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FILM CLIPS / A look inside Hollywood and the movies

Reality Bites Some, Not Everybody

March 13, 1994|KALLE MATSO

"You know how to make someone involved with 'Reality Bites' really mad?" says Mim Udovitch in Details. "Call it a 'Generation X' movie. They hate that."

Like it or not, the makers of "Reality Bites" will have to learn to live with the perception of their film as targeted to a specific audience, whether you call them Gen X, slackers, or simply people who grew up wondering just how many spinoffs of "Happy Days" they'd see before reaching puberty.

But have twentysomething screenwriter Helen Childress and twentysomething director Ben Stiller, despite their protests, created a work that is, in fact, generation specific?

An informal poll of movie critics and entertainment writers indicates that overall, they haven't. While the only reviewers to flat-out pan the film were in the 40-60-year-old age group, many older critics found redeeming qualities in "Reality Bites." And there was some grousing among younger reviewers, too. Maybe being a curmudgeon is just a state of mind.

Didn't Get It

This group was plainly annoyed by the smug, pity-me-because-I'm-going-through-post-college-angst vibes emanating from the main characters, especially Ethan Hawke, who wins Winona Ryder's heart by being, with amazing consistency, a lazy jerk.

Gene Siskel, "Siskel & Ebert" Age 48 This movie made me so angry. (By having Ryder fall for Hawke instead of Stiller) Ben Stiller sold himself out. He sold his own character out!

Roger Ebert, "Siskel & Ebert" Age 51 The movie's youthful bias requires Stiller to be the bad guy, even though Stiller is smarter and more interesting than the Hawke character, whose number one skill is sitting scornfully on the sofa.

Kalle Matso, The Manhattan Beach Reporter Age 26 Like most people, I like very little about the Generation X mentality and I'm getting pretty tired of hearing about it. I mean, the characters played by Ryder and Hawke are not likable. They deserve each other for ruining a movie that had some great lines and cool music.

Gene Shalit, NBC News, Age: Over 45 The movie's pessimism filled me with gloom, but "Reality Bites" is likely to please the 15-to-29 audience who may recognize themselves, consider it cool, dig its rock music and believe its dialogue to be portentous when it is only pretentious.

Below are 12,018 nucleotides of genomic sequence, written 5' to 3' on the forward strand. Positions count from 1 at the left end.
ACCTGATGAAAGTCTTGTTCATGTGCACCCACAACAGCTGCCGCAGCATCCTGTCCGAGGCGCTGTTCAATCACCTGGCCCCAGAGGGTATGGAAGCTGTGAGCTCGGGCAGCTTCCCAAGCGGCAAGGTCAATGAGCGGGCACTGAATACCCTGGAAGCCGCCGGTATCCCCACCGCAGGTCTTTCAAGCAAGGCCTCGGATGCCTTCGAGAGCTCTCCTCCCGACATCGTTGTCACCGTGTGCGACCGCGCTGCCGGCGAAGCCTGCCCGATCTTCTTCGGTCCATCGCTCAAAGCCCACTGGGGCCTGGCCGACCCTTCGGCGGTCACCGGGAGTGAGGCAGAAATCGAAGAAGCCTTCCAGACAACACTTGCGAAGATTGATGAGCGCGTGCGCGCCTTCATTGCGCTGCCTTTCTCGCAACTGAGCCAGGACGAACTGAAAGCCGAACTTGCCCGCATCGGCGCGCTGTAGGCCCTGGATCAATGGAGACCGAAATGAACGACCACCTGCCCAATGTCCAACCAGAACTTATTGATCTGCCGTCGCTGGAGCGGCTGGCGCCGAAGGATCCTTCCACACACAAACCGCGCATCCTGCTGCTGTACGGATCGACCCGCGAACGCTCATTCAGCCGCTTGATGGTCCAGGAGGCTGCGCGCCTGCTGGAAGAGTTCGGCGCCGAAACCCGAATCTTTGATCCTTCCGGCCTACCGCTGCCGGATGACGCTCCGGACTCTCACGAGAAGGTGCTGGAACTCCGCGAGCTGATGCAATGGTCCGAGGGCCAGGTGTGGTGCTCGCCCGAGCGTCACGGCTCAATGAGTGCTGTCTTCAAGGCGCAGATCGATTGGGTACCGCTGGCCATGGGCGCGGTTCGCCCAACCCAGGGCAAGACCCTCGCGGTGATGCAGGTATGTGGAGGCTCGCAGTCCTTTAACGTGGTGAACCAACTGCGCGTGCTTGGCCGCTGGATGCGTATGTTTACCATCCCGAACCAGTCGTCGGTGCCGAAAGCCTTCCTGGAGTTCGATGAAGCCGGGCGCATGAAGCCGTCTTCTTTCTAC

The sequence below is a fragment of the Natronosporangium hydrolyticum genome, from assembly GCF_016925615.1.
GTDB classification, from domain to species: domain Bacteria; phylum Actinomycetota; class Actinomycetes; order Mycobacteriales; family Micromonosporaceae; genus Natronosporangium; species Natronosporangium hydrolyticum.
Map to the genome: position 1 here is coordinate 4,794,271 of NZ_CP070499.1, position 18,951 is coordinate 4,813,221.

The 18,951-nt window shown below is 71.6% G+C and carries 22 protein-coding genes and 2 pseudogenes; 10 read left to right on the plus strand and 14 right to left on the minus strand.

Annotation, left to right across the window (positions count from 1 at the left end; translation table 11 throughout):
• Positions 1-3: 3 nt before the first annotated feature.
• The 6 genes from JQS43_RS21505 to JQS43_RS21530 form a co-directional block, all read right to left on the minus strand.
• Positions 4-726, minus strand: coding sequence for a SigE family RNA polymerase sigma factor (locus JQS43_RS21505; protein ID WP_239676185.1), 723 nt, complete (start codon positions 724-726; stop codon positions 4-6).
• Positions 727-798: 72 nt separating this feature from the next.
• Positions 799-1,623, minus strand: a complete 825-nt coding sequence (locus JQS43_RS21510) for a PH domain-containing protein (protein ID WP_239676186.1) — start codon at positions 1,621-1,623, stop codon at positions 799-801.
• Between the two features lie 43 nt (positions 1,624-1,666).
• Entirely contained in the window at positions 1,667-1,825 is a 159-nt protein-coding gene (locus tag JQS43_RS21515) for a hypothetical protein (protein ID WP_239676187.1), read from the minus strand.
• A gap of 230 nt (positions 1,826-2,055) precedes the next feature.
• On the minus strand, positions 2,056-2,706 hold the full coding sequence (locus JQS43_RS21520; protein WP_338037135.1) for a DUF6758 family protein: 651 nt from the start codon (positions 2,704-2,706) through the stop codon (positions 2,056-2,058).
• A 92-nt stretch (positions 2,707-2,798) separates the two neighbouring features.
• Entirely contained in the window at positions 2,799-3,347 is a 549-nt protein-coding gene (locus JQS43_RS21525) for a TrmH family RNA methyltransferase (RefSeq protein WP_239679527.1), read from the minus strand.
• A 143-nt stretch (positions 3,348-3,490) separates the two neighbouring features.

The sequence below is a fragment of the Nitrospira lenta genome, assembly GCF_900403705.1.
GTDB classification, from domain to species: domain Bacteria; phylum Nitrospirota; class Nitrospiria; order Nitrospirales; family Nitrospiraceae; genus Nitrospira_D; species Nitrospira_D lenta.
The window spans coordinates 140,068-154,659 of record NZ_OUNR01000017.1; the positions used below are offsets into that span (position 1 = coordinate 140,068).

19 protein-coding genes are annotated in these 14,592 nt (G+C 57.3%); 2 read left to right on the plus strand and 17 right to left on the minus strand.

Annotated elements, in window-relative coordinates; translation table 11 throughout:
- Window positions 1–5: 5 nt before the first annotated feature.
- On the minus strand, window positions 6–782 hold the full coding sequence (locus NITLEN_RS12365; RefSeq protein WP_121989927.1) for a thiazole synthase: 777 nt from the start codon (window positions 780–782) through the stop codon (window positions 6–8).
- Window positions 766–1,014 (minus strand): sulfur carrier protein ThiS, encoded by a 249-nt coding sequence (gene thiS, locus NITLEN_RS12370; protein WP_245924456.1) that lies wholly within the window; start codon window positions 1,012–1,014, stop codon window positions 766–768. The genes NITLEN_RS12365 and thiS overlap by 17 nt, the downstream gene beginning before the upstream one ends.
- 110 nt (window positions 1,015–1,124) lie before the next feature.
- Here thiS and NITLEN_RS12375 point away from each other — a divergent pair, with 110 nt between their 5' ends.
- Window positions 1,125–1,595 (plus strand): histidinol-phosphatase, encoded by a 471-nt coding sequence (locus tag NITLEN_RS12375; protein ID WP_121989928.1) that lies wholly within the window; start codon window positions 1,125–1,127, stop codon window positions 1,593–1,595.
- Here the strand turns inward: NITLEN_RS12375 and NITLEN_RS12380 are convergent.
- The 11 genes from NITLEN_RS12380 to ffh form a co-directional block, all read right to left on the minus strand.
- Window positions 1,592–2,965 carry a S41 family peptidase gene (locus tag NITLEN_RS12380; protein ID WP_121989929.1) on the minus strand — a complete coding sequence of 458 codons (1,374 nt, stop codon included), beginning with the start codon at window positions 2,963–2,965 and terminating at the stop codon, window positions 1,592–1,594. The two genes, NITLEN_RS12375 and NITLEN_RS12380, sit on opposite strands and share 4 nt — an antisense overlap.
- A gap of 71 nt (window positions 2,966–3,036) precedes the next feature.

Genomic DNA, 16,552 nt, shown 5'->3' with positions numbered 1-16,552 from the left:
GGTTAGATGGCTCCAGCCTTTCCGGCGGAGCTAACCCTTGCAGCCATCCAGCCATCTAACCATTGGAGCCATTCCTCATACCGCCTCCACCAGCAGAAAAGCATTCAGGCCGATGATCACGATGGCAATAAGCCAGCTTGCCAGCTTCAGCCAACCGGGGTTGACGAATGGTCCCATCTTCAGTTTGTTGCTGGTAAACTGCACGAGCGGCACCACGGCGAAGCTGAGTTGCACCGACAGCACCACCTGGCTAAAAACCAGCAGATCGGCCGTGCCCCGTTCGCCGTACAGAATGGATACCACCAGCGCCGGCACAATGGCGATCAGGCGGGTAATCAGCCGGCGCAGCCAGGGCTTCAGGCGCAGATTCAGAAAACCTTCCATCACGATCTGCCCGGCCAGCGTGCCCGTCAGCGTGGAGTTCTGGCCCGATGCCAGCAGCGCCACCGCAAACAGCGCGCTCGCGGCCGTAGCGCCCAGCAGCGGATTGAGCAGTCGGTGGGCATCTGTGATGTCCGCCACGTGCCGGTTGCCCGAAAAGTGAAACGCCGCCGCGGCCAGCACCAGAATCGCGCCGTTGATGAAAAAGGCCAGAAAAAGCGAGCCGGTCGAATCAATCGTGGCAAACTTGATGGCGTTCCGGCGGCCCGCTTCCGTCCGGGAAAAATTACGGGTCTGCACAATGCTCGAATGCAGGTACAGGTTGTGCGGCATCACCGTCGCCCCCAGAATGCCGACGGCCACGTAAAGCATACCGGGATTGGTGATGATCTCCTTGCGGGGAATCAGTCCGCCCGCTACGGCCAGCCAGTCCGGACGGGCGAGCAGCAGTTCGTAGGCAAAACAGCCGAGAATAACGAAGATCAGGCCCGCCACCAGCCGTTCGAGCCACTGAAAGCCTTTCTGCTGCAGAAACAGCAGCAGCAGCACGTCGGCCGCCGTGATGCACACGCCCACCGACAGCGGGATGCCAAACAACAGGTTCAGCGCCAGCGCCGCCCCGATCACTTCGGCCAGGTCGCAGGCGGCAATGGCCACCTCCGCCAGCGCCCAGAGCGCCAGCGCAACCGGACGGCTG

Sorta Got It

These folks saw little to no value in the movie as an insightful peek into the world of the 90s young adult, but chose rather to judge the film's message, characters and plot, aspects even the positive reviews criticized.

Natalie Nichols, LA Reader, Age: 28 Though the romantic elements are very predictable -- who's she gonna pick, the yuppie or the slacker? -- "Reality Bites" is worth seeing, for it is often hilarious (though occasionally too arch) and has great tunes.

Caryn James, The New York Times, Age: Won't say "Reality Bites" doesn't have much bite and doesn't intend to. Like the generation it presents so appealingly, it doesn't see any point in getting all bent out of shape and overambitious. But it knows how to hang out and have a good time.

Scott White, The Manhattan Beach Reporter: Age 27 I really enjoyed "Reality Bites." I do have to admit, however, that my date and I spent the two hours directly following the movie in a coffee shop trying to convince ourselves that we bore no resemblance to the characters in the film.

Peter Travers, The Rolling Stone, Age: Won't say You may think "Reality Bites" is just a bunch of white kids sitting around whining, if so, what's your glitch? It's also pure entertainment.

Got It

These critics focused not on the end but on the means. They saw "Reality Bites" as an informative snapshot of an attitude, providing both insight and humor, and not making any judgments.

Owen Gleiberman, Entertainment Weekly, Age: 35 "Reality Bites" is the first Generation X movie to view its characters from the inside out, not simply as media-age confections but as intricate human beings...Yearning, hilarious, lost within their precocious self-awareness, these slackers have soul.

Margie Ingall, Sassy, Age: 27 I like that "Reality Bites" is about how people with an ironic, guarded view of the world have a hard time making themselves vulnerable.

Elizabeth Pincus, LA Weekly, Age: 36 ("Reality Bites") truly has its cake and eats it too, ragging on commercialism, product placement and "reality" television while engaging in a playful combo of these very trends.

Kenneth Turan, The Los Angeles Times, Age: 47 Though Stiller and Childress have taken pains to be as specific to their generation as possible, they also understand that at their core these ideals versus the real world dilemmas are timeless.

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